Thanks to ongoing support from the UTC program and other partners, Western Transportation Institute (WTI) researchers at Montana State University have created a fully functional tool that makes it easy for road crews to collect accurate information about wildlife-vehicle collisions (WVCs). For transportation and resource agencies, the immediate benefits include identification of high risk road segments, access to information that supports mitigation efforts, and the availability of paperless reporting options. If widely deployed, the tool has the potential to increase the collection and cross-jurisdictional sharing of standardized, accurate WVC data across North America. Over the long-term, this may produce broad benefits, including enhanced safety for travelers, preservation of wildlife and their habitats, and targeted initiatives to protect endangered species.
Wildlife-vehicle collisions (WVCs) affect human safety, cause property loss, and kill or injure wildlife. The number of crashes between cars and large mammals has increased by an estimated 50% in the past two decades, totaling one to two million per year in the United States alone.
The systematic collection of WVC data helps quantify the magnitude of the problem and monitor changes over time. Such data also allows agencies to identify and prioritize locations that require mitigation efforts, such as signage, wildlife fencing, or crossing structures, and to evaluate the effectiveness of these interventions in reducing the number of WVCs.
Screen Shot. ROCS Roadkill report website viewing data under "terrain" mode in the Catskill Mountains of New York. Users can click on the markers for more information about the individual observations. (Credit: WTI/MSU)
Many departments of transportation and departments of natural resources collect wildlife mortality data. However, researchers have found that the usefulness of these data are limited by lack of spatial accuracy and standardization. Moreover, despite advancements in information technologies, most data on WVCs are still collected, often sporadicaly, with pen and paper.
Since 2005, WTI has been working with the Federal Highway Administration (FHWA) and 12 state departments of transportation to develop a WVC data collection tool that is spatially accurate, efficient, paperless, and easy to use. The Roadkill Observation Collection System (ROCS) integrates a handheld computer or personal digital assistant (PDA) with a global positioning system (GPS) supported by customized software, which field personnel can use to document information such as the collision location and the species of wildlife.
Iowa roadkill data viewed via Google MapsÂ® at the ROCS Roadkill Report website. Users can click on the markers for more information about the individual observations. (Credit: WTI/MSU)
In the initial project phase, WTI road ecology and systems engineering researchers worked together to create and field test a successful proof-of-concept system, including an easy to use interface that facilitated rapid data entry. In Phase II, researchers developed practical modifications and customization of the software and hardware. The refined system was a rugged, waterproof, dust resistant PDA field unit with an integrated GPS.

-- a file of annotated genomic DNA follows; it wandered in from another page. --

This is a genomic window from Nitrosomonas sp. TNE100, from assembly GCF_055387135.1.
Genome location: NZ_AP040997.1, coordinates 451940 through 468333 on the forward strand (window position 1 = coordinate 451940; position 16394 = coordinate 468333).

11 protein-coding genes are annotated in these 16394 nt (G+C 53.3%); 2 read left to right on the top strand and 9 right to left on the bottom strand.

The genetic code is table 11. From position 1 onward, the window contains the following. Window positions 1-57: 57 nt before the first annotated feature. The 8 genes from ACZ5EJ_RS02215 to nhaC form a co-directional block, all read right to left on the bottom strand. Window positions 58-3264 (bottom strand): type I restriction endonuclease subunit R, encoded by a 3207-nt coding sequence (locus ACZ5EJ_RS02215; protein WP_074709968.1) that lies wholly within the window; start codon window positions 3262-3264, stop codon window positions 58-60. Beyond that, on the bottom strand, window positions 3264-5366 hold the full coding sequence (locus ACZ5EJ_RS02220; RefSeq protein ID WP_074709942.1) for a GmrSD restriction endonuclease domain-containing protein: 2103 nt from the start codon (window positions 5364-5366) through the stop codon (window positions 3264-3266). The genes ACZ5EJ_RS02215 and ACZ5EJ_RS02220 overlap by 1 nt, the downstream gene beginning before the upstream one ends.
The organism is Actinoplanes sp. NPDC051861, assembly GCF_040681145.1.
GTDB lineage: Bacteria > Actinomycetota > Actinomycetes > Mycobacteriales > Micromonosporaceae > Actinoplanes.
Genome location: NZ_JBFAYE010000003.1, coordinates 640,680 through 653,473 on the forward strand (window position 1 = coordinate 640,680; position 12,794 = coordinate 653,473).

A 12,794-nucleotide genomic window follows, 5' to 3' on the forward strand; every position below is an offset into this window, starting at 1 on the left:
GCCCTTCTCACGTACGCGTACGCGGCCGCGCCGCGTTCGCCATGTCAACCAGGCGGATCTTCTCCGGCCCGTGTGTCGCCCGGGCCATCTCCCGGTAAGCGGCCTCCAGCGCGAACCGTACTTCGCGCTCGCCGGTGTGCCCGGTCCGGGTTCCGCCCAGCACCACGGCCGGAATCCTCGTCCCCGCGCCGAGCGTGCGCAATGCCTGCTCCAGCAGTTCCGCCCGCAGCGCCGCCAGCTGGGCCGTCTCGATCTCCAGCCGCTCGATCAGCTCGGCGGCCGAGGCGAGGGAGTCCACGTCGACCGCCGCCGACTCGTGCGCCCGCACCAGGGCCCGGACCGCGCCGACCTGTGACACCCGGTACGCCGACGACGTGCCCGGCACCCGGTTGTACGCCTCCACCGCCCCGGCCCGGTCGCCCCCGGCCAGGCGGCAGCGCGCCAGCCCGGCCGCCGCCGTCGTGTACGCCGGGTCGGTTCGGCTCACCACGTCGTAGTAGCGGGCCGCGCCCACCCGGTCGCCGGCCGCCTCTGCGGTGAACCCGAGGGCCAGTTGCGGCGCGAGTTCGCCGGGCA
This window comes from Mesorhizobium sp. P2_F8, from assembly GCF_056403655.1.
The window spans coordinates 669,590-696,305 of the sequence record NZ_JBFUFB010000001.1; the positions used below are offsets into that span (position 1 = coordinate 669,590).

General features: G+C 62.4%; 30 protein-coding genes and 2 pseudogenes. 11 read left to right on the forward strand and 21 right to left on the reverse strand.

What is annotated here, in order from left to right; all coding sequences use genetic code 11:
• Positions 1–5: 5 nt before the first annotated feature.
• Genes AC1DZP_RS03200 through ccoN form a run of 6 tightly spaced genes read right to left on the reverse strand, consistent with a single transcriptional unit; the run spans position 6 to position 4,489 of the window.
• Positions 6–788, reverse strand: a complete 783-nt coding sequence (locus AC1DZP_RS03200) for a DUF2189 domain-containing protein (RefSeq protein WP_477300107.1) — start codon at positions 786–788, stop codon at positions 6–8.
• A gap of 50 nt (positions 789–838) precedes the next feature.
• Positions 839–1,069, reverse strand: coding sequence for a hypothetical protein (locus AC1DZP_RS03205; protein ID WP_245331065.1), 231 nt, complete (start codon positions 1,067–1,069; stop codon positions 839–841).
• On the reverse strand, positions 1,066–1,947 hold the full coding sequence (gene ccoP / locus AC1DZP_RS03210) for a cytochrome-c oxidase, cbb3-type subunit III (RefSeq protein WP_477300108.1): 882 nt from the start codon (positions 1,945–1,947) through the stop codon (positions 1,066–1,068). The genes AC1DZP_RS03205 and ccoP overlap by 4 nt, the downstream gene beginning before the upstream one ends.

WTI recently completed a third phase of research, which achieved goals related to managing, sharing, visualizing, and analyzing the data. New components include an internet-based means of storage and retrieval of data, and desktop software (via a browser interface) to place data on maps or download data to programs for analysis.
Sponsors of Phase III included both the FHWA, and the Deer Vehicle Crash Information and Research Center (DVCIRC), which is a 10-state pooled fund study. Two members of the DVCIRC (New York and Iowa) volunteered to test the system during 2010 and 2011.
These field tests demonstrated that ROCS' data collection, transfer, and storage capabilities are fully functional. For example, the data collected by Iowa personnel was automatically transferred to the central database upon connecting the PDA-GPS units to an Internet-connected PC. The database was then used to generate a range of reports and maps that integrated and displayed the information. Users also have the option to download the data to their own software programs for other types of analysis. Researchers were able to demonstrate how the data could be used to identify "deer road mortality clusters" on road segments or to conduct cost-benefit analyses on potential mitigation measures.
Deer mortality clusters and buffer zones along five road sections in and around Iowa City. The clusters were identified using ROCS data. (Credit: WTI/MSU)
WTI is pursuing efforts to facilitate broader deployment, including development of a smart-phone version of the system. For field crews who already have smart phones, a ROCS application would reduce the necessity and costs of obtaining additional PDA-GPS units.
ROCS is a collaborative, multidisciplinary project led by Robert Ament (M.Sc., Biology), Program Manager for Road Ecology; and Douglas Galarus (M.Sc., Computer Science), Program Manager for Systems Engineering, Development, and Integration. Daniell Richter (B.S., Computer Science), Kelvin Bateman (B.S., Computer Science), Marcel Huijser (Ph.D., Wildlife Ecology) and James Begley (M.Sc., Resource Management) also contributed to this project. More information on ROCS is available at http://www.westerntransportationinstitute.org/research/4W1824.aspx.
The director of WTI is Stephen Albert (M.S., Urban and Regional Planning); to learn more about this National University Transportation Center, go to http://www.westerntransportationinstitute.org/